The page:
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Schrade Old Timer Honesteel 7.125" Sharpening Steel, Leather Lanyard and Sheath - HS1

$15.95

MSRP* : $26.66 | You Save* : $10.71 (40%)
Part #: SCHHS1 | Schrade Knives
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Description
SCHHS1: Old Timer Honesteel Sharpener
Schrade

7.125" x 1" sharpening steel with chisel point. Lanyard hole with leather lanyard. Brown leather belt sheath. Made in China.

Founded by Stewart Taylor in 1975, Taylor Brands has been manufacturing, designing and distributing high-quality stainless steel knives and accessories since its inception.

Taylor Brands manufactures Schrade Cutlery such as Old Timer, Uncle Henry, Schrade Tuff, and X-timer. They have recently introduced a high quality line of Schrade flashlight, scissors, and shears.

Taylor Brands also manufactures Smith & Wesson Cutlery such as S.W.A.T., Extreme Ops, Homeland Security, Search & Rescue, and H.R.T. Taylor Brands is also renowned for their specialty items and custom designed pieces such as the Texas Ranger Commemorative Knives celebrating the 180th Anniversary of Texas Rangers.

Outdoor enthusiasts, hunters and, most recently, law enforcement and fire safety professionals utilize Taylor Brands products.
Leather Sheath
Leather Sheath
Leather is known for its durability and traditional appeal. When compared to Kydex it is preferred for its silence when bumped against other objects, as well as blade retention.
Steel Handles
Steel Handles
Stainless Steel knife handles provide strength and durability and look and feel great.
3.947 (38 reviews)
3.9 out of 5 stars
5 star
24
4 star
4
3 star
2
2 star
0
1 star
8
1 out of 5
Old Sailor
SILVERDALE WASHINGTON STATE
Nov 03, 2018
Pros: None
Cons: Effectiveness, Overall Quality
SCHRADE OLDTIMER HS1 HONE STEEL
I purchased this hone steel from BATTENFELD PRODUCTS and it was delivered very quickly. When I inspected the item it was very clear that there was a problem with the surface of the product. The grooves were not very deep at all. When I ran my knife blade across it I could not feel ANY drag. Almost like running across a smooth piece of steel.I found it to be very unsatisfactory and when the company sent me an e-mail asking me to fill out a survey, I did so stating the above. The customer service rep. was very sorry to hear this an promptly sent me another hone steel at no cost to me. This is something that they did not have to do and it was very much appreciated!When the replacement hone steel arrived I found it to be just as unsatisfactory as the first one. I used it in the normal way by running my knife blade across it still feeling no DRAG. I held the blade stationary and ran the hone steel across it like I was using a file.I still could not feel any DRAG. I have an old Schrade hone steel that I bought 20 some odd years ago. It was an OUTSTANDING product, made in the U.S.A. but is about worn out. I can still feel a DRAG when I run my blade across it.These new hone steels are made of a different grade of metal and made in China.It is my belief that there is no U.S.A. rep / inspector in China to insure that there is QUALITY CONTROL! I absolutely would not recommend buying this product
1 out of 5
Tom H
Illinois
Sep 27, 2018
Pros: None
Cons: Durability, Ease of Use, Effectiveness, Overall Quality
Review Retraction
After spending 4 hours trying to smooth out all the gouges on the sides of Old Timer Honesteel, I tried my EDC folder in AUS8 (57-59 HRC) on the Honesteel edge, like a butcher steel. When the blade hit a slight imperfection it went chattering along the Honesteel, taking metal off the Honesteel, leaving a washboard road effect on the Honesteel's edge. It appears the Honesteel wasn't hardened properly, if AUS8 can cut into it. >>>>>>>>>>>>>>>>>>>> I sent the Honesteel to Batenfeld Technologies customer service, parent company of Old Timer, with a letter stating the problem, included e-mail, phone number, and address. That was three weeks ago, and I haven't heard a word back from them, as yet. >>>>>>>>>>>>>>>>>>> In the meantime, I ordered the Gossman Survival Tool, from Scott Gossman, of Gossman Knives (D2 steel). It is everything Old Timer Honesteel is supposed to be. See original review below.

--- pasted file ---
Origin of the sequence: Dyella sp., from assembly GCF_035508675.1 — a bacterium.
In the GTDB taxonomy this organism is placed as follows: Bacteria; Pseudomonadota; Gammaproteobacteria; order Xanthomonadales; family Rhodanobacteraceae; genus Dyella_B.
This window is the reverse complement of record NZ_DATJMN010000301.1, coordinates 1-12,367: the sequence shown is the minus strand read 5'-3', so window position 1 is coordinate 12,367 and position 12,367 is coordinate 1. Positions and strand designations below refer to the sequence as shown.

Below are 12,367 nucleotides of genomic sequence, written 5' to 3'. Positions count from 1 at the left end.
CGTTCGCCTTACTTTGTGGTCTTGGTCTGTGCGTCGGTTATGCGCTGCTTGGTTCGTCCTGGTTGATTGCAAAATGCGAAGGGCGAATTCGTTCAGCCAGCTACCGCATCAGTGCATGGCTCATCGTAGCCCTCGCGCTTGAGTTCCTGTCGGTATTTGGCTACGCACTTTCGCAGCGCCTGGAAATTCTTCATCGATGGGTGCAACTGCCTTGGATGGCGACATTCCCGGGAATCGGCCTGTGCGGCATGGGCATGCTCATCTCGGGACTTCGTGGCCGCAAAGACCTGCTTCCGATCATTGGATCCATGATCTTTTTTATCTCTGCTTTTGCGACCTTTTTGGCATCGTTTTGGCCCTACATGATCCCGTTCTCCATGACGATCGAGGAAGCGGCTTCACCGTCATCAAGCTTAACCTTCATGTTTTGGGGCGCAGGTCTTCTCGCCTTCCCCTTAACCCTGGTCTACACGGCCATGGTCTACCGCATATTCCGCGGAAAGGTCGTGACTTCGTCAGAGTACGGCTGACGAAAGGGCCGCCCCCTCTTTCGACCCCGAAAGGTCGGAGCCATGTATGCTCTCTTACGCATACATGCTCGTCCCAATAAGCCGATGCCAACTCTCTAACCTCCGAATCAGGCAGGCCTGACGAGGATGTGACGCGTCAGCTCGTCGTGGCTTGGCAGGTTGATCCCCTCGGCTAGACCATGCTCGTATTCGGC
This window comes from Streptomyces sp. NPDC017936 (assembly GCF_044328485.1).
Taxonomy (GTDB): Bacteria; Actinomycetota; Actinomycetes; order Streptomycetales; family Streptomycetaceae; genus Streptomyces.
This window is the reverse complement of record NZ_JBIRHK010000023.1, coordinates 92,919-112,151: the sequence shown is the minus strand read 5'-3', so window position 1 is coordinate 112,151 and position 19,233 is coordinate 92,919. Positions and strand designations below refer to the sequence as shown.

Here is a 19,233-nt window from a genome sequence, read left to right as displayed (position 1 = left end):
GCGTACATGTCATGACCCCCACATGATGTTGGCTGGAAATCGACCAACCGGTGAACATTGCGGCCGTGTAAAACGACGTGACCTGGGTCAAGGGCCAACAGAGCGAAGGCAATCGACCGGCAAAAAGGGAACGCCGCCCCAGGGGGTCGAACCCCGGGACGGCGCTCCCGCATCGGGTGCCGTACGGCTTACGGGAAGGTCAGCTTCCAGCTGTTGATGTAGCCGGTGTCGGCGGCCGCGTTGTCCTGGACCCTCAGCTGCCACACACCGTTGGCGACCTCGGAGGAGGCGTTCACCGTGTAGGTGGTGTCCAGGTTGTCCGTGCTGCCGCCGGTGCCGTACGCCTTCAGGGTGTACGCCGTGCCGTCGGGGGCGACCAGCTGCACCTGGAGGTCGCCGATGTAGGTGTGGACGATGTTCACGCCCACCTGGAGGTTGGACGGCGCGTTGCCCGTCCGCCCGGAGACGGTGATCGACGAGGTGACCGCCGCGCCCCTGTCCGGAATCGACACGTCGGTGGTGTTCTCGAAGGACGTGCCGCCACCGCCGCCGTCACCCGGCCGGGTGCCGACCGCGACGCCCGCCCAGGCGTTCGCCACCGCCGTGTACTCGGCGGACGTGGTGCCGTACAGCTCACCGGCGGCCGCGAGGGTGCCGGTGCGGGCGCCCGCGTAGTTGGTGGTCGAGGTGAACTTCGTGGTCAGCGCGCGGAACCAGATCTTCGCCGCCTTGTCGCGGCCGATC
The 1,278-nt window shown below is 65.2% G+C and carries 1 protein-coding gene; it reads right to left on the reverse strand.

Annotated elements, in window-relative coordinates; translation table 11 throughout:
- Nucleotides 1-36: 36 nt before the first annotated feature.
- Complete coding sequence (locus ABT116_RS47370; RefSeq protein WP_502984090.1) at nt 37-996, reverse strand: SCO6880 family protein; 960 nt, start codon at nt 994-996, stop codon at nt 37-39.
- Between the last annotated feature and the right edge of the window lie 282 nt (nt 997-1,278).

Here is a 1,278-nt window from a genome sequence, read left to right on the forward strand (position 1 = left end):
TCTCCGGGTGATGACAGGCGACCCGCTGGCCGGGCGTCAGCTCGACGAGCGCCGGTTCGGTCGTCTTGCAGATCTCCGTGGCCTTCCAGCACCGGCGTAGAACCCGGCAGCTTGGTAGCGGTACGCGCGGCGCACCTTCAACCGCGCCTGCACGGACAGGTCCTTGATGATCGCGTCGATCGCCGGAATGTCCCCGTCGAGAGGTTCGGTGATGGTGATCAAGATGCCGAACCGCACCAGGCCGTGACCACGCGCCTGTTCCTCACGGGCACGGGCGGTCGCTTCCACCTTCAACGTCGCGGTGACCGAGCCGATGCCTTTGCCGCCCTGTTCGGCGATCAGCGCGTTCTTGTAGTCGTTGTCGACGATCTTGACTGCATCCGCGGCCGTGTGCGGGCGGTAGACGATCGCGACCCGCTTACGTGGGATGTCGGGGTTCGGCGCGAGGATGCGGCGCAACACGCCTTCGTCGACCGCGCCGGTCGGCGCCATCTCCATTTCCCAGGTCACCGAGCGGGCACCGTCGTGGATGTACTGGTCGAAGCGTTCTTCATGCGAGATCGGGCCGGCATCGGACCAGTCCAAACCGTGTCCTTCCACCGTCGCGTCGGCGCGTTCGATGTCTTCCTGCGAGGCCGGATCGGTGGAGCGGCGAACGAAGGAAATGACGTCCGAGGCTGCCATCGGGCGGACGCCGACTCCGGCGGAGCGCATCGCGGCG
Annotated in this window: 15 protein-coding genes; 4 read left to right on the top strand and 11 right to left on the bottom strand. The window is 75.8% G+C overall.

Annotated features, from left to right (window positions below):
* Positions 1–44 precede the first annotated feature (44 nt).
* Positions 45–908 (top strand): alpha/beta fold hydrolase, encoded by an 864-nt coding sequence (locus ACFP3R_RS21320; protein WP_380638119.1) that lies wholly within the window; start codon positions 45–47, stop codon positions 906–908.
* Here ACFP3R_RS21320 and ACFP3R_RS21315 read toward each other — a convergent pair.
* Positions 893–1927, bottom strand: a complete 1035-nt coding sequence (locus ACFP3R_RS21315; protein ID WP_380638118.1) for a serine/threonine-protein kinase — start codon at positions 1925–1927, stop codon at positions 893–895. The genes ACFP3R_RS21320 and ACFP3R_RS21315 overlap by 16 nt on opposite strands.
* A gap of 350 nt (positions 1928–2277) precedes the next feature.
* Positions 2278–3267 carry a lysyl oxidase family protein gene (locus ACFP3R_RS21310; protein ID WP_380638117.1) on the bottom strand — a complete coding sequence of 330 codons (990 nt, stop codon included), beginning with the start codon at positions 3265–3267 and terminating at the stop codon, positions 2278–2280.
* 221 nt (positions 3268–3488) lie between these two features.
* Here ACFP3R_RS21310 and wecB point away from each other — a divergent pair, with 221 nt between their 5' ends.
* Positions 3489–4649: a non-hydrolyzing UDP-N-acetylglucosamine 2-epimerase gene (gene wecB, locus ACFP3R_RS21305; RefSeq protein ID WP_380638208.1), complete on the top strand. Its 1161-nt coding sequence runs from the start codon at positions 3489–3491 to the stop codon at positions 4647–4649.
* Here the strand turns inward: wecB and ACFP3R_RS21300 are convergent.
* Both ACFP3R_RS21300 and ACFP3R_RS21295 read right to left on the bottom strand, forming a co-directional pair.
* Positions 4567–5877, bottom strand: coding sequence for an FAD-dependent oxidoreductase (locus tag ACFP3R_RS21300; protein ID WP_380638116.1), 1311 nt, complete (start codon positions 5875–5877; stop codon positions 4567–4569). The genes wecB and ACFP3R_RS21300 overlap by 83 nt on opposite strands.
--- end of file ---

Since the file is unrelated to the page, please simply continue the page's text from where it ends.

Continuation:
4 out of 5
Tom H
Illinois
Aug 31, 2018
Pros: Durability, Effectiveness, Ease of Use
Cons: Overall Quality, None
What the …? Has Old Timer Gone Senile?
Whoa, Nellie! I see what the problem is, and why many say this thing doesn’t sharpen. Problem is, this thing didn’t know what it wanted to be when it grew up, so it became a bum. Let’s start with a few basic concepts. A “honing steel,” “butcher steel,” is not a knife sharpener. It is used to realign the micro edge on your blade (rolling/chipping), thus prolonging the sharpness of your blade between sharpenings. It doesn’t remove steel from the blade. There are knife sharpeners made of steel. They’re called files, and have UNIFORM sharp ridges cut into hardened steel that remove metal from the blade you’re sharpening. >>>>>>>>>>>>>>> Upon receiving the Old Timer Honesteel I noted that the wide flat surfaces seemed to have been roughed up with a rotary rasp/gouge that had left divots, spikes, gouges, and grooves running length wise of varying depths/sizes (very rough). It didn’t look to me like anything that would sharpen, but, just to see if there were some miracle mechanical principles of physics at play, that I didn’t know about, I took my EDC utility folder that was just starting to dull, and tried sharpening it on the wide flat area of the hone steel. The hone steel completed the dulling process (I imagine further rolling the edge, and taking further small chips from the blade edge). That is what I suspected it would do. Next I tried to use the rounded edge of the hone steel as a proper butcher steel, but found the rotary gouge had not spared the edge of the hone steel, and it was too rough to use as a butcher steel. >>>>>>>>>>>>>>>>>>> So, I took the hone steel to my EZ LAP medium diamond bench stone (#EZL92M, available @ KnifeCenter.com) and tried to smooth out the wide flat surfaces of the hone steel a bit. After a 1/2 hour I discovered that: 1.) The rotary gouge had dug a dip in both sides of the hone steel, so that I would have to remove 1/16” of metal just to get the hone steel flat again, if it ever started that way. 2.) that this was going to be a time consuming project (would go faster on a belt sander). 3.) Hone steel would fall out of the sheath after I had removed all that metal from it. I have opted to just smooth out the edges of the hone steel to use as a butcher steel (1 ½ hrs. estimated time to smooth out edges on bench stone). >>>>>>>>>>>>>>>>>>>>>>>>> Your best butcher steels are smooth (see: Boker German Made Sieger Long Life Ruby Sharpener, Item # BO09SR001, available @ KnifeCenter.com). They prolong the life of an edge between sharpening, therefore, prolonging the life of your knife with less sharpening over its lifetime (less steel removed from the blade). Smith & Sons, and Grossman Knives make nice D2 steel pocket hone steels that are around $60. The Grossman Survival Tool (GST) was featured on pg. 32 of the Sept/Oct issue of Knives Illustrated. It is very similar to this Old Timer Honesteel, but they used a 36-grit ceramic belt to UNIFORMLY texture the flats of the hone steel, so as, to use as a sharpener/file (edges are smooth, to use as butcher steel). I went on BTI, LLC website (parent Company of Old Timer), and found the O.T. Honesteel is 6.20 oz. of A3 tool steel (1.25% carbon). Not a bad steel for the purpose; can be (and seems to be) tempered to 57-62 HRC. If you put in $60 worth of your time on Old Timer Honesteel, you’ll have a nice $25 pocket hone steel w/ $20 sheath. >>>>>>>>>>>>>>>>>> Since there are no instructions included, here is how to use Honesteel once you have smoothed out the edges. HOW TO USE: After several cuts with your sharp knife blade, when you just start to notice the blade dragging, not cutting as well as the first cuts, lightly hone the edge of your blade on the smoothed, rounded edge of the Honesteel with alternating forward/downward strokes. It will realign the micro edge on your blade. The number of cuts you can perform before you need to, “steel,” will vary, depending on the material your cutting, and the type of steel your blade is made of. Cleaning a fish, or cutting cardboard, you may need to steel after just a few cuts. Slicing meat, or cutting rope you may get many more cuts before needing to steel the edge. Keeping a proper angle is essential. Practice at home with the knife you will be honing in the field on a bench stone using the magic marker method, until you can consistently duplicate the proper angle on the steel. Don’t use too much pressure. You’re not trying to remove metal. Once blade is dull you’ll need to re-sharpen, and the hone steel is pretty much useless. >>>>>>>>>>>>>>> The Old Timer Honesteel has a nice 30° double bevel chisel on the end that should work great for splitting kindling/wood for cooking fire, or notching/grooving wood. This will also save steel on your good camp knives. The leather sheath is very nice, too. Although, this hone steel has some drawbacks, once you put some time into it, you will have a nice pocket steel that will save metal on your field knives, and prolong their longevity. And, when you’re field dressing that deer on a frosty November morn, you can take pride in the fact that your knife is staying sharp because of the time and effort you put into this hone steel.